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I've had this problem for a long time and can't find a solution. I switch between the 3 OSes all the time and use a 1TB USB Drive to do so. I can't seem to find a format that is compatible across all systems that handles large files (at least 8-9 GB).

Does anyone have a solution for this? Recently I've tried exFat but that messes up the filesystem when trying to read on windows after adding files from Ubuntu (using the fuse driver).

The OSes currently I'm using are Windows Vista/7, Mac OS X (10.6.5) and Ubuntu 10.10

update: I've decided to go with ntfs for now. The download for ntfs-3g for mac can be found here.

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7 Answers 7

up vote 4 down vote accepted

Have you tried NTFS? You'll need to install driver ntfs-3g for linux (and im not sure about mac) This seems to work fine.

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would have to install the ntfs-3g for mac too, but that may work. thanks for the suggestion –  wajiw Dec 28 '10 at 19:50
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I would go with Ext2 - since there are IFS drivers for Ext2 filesystems on Windows and also for Mac.

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What about just the vanilla vfat? Isn't that accessible across all OS. Also, most thumb drive aren't that large. It's not like the usual FS features like journalling etc would really come in handy.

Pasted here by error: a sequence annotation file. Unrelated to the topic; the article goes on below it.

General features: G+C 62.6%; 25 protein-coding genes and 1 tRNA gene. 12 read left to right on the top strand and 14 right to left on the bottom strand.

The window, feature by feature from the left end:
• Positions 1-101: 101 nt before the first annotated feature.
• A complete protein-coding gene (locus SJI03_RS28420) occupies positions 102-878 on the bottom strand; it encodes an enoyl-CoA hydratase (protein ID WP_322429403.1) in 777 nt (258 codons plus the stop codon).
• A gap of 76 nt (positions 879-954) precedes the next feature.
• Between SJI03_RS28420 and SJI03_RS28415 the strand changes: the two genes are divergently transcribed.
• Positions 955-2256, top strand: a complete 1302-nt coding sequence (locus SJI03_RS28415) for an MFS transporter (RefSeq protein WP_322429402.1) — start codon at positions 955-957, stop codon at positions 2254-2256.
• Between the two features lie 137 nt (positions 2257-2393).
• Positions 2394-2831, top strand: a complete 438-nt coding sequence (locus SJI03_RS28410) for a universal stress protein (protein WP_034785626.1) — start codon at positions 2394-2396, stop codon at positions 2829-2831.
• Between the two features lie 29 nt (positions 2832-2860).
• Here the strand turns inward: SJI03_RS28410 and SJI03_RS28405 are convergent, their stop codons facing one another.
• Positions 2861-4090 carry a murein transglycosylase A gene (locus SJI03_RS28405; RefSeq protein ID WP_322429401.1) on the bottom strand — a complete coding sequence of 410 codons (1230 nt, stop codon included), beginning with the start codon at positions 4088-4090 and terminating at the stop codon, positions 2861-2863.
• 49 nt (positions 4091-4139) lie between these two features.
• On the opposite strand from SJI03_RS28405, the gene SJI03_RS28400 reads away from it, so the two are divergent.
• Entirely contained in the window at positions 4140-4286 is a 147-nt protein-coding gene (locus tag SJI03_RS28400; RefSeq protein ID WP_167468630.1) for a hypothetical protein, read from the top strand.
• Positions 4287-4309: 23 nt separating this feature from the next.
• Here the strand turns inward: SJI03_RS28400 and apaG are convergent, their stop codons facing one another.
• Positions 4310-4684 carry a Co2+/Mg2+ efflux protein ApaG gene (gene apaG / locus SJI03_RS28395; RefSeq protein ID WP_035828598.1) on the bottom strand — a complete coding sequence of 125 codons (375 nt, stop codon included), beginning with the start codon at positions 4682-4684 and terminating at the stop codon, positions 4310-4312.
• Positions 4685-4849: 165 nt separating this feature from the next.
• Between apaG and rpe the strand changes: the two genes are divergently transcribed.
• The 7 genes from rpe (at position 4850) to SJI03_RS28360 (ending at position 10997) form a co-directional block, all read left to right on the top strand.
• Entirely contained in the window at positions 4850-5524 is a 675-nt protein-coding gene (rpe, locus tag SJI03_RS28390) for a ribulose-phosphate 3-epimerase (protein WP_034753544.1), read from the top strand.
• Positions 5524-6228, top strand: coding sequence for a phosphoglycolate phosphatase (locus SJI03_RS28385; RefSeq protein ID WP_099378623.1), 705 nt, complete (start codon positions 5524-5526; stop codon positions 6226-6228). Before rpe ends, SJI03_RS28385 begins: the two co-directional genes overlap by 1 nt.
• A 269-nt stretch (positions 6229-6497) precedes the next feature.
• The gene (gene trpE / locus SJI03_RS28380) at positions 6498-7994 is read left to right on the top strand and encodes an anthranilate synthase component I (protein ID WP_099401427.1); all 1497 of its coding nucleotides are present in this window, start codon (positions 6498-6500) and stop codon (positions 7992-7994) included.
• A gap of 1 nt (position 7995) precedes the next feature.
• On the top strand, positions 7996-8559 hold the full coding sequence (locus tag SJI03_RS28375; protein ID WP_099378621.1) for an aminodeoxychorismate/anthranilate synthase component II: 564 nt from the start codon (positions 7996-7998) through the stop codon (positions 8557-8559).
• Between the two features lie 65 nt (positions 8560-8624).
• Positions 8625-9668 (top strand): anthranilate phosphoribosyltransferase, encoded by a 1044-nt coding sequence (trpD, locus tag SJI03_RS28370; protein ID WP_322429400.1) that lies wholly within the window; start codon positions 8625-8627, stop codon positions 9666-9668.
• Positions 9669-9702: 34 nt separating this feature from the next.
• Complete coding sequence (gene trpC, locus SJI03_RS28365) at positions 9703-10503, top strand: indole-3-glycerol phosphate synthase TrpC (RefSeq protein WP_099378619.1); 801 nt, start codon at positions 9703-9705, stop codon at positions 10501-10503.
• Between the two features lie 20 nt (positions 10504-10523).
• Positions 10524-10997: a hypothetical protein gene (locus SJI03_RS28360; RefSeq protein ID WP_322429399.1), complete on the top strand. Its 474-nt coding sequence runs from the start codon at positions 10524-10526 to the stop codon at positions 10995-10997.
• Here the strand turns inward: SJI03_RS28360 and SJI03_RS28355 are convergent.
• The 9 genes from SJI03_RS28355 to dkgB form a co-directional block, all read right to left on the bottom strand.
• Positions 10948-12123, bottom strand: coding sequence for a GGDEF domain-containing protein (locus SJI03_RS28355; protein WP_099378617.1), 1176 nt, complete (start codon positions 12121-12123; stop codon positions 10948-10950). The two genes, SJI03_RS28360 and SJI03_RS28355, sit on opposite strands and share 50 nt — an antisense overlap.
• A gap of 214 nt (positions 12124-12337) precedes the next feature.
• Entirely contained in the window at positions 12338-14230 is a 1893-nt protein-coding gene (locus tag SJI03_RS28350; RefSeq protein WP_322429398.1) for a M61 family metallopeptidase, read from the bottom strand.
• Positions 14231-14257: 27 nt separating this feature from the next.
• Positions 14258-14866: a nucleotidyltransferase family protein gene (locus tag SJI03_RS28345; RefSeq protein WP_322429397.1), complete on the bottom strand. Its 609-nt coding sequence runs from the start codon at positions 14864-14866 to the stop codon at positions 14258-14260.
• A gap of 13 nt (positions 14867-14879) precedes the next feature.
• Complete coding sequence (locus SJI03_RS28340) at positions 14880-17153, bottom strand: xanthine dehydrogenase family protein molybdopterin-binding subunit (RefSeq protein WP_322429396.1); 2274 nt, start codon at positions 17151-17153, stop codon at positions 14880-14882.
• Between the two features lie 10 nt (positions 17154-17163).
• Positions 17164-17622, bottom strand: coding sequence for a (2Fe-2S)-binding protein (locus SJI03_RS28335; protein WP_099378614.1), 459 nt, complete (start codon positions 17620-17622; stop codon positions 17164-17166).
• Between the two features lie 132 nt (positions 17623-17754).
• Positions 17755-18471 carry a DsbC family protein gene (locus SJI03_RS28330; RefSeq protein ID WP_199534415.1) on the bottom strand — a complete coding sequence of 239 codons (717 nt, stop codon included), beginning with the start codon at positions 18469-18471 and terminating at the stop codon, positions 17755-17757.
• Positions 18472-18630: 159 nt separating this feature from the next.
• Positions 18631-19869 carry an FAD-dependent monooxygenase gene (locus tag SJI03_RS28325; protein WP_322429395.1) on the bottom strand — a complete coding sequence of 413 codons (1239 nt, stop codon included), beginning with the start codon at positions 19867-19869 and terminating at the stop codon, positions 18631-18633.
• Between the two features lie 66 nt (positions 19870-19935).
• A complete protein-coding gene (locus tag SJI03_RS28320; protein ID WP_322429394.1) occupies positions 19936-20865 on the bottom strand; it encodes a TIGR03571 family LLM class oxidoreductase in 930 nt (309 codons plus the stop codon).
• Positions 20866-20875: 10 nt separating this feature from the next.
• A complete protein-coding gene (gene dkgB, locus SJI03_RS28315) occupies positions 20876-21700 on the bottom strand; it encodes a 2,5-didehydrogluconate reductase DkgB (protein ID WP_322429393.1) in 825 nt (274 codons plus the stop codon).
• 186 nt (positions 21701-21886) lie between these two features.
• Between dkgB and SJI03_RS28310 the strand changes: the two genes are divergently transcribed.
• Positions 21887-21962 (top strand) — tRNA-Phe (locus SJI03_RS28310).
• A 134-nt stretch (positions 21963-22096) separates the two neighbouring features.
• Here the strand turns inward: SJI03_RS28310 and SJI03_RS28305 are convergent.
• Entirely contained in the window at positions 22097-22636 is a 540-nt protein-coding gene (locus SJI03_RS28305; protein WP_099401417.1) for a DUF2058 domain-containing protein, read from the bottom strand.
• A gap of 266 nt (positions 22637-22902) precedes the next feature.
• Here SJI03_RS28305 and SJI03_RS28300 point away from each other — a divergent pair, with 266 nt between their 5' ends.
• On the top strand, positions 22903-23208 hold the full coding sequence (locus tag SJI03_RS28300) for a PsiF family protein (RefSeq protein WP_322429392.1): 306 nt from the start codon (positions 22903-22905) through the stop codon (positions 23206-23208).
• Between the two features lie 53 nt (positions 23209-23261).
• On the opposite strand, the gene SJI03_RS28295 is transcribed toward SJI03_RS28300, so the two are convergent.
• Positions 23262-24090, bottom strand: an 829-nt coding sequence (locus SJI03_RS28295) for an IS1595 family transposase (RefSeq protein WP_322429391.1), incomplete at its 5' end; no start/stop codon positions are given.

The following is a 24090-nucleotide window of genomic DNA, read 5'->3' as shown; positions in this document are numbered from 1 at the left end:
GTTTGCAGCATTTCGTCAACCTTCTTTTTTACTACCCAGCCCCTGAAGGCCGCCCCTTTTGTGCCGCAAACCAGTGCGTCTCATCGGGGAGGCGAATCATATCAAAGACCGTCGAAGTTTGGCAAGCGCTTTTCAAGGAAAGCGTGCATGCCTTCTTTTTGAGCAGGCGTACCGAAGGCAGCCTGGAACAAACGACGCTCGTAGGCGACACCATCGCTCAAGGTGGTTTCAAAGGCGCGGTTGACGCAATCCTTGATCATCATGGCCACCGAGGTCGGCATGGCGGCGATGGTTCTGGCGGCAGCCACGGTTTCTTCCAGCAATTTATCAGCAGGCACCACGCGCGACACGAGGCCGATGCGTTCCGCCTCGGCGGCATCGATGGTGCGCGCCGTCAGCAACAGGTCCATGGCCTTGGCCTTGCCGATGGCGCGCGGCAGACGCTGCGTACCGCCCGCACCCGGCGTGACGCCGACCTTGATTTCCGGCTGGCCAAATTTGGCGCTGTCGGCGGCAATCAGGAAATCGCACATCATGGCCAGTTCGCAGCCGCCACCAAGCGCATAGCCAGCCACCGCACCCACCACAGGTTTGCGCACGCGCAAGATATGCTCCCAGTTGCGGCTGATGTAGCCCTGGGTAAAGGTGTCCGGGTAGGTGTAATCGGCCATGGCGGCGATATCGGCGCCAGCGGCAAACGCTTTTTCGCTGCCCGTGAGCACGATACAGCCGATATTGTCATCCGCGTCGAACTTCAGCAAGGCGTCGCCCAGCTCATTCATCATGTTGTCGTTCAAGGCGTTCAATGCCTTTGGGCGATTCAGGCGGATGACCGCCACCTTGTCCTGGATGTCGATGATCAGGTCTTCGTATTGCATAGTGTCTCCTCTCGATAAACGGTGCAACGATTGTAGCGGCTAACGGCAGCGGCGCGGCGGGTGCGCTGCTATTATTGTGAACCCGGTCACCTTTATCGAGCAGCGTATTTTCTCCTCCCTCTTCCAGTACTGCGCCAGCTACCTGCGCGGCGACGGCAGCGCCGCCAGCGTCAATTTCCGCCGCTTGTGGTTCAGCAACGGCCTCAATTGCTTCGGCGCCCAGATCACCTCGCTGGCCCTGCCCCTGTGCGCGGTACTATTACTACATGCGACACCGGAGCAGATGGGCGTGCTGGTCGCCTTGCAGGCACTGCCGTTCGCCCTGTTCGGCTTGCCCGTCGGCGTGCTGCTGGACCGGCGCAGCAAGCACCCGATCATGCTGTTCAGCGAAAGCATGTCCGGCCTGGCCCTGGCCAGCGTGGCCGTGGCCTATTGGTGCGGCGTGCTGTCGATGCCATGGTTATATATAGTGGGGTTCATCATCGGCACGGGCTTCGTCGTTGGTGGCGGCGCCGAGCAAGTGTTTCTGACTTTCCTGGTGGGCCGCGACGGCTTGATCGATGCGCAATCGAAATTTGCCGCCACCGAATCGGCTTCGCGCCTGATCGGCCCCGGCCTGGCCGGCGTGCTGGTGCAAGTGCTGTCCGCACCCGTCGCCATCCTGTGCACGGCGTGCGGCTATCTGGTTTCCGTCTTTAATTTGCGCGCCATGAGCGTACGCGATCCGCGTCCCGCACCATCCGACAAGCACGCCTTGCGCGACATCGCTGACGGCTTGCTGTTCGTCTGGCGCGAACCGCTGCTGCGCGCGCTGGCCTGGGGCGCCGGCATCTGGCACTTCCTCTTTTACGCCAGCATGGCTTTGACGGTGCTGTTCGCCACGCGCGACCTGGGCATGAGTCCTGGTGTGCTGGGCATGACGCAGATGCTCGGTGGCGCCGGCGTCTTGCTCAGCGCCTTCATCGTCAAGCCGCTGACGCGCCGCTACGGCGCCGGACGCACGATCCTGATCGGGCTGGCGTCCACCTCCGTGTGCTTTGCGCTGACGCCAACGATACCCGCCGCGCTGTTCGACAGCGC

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Partition the drive, a partition for your data (exfat, ntfs3g, whatever) and a smaller fat 32, which is fairly universal and load it up with drivers, executables for reading your filesystem on the main partition on the various paltforms you use.

So if you are ever caught short, you will hopefully have something to load up from the fat drive to get you through.

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I have used Gparted for 8Gb USB flash drive NTFS formatting. It works fine. I am not sure, but I heard that non-FAT format may have influence on a lifespan of USB flash drive (decreasing it :) ).

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A workaround for this problem that requires no reformatting of the flash drive is to use the UNIX/linux split and cat utilities. The utilities are on all UNIX and linux systems and are in the default cygwin package for Windows. I don't know what the situation is on the Mac.

An example usage is:

split -b 100000000 filename

That splits up the file into one billion byte chunks that can be copied to the flash drive and recombined at the other end.

By default the files are named xaa, xab, xac, xad, and xae.

To combine them again:

    cat xa* > filename

I've used this often and it works fine. It leaves your flash drive in a state that will continue to work in any computer you insert it into.

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You can also use exfat. It is Microsoft proprietary filesystem. It does not work under Windows XP and earlier, but it should work on Mac OS 10.6.5 and newer.

In Ubuntu it worked under FUSE, but needs installation.

In kernel 3.8.11 and later, it should have native support. More info here.

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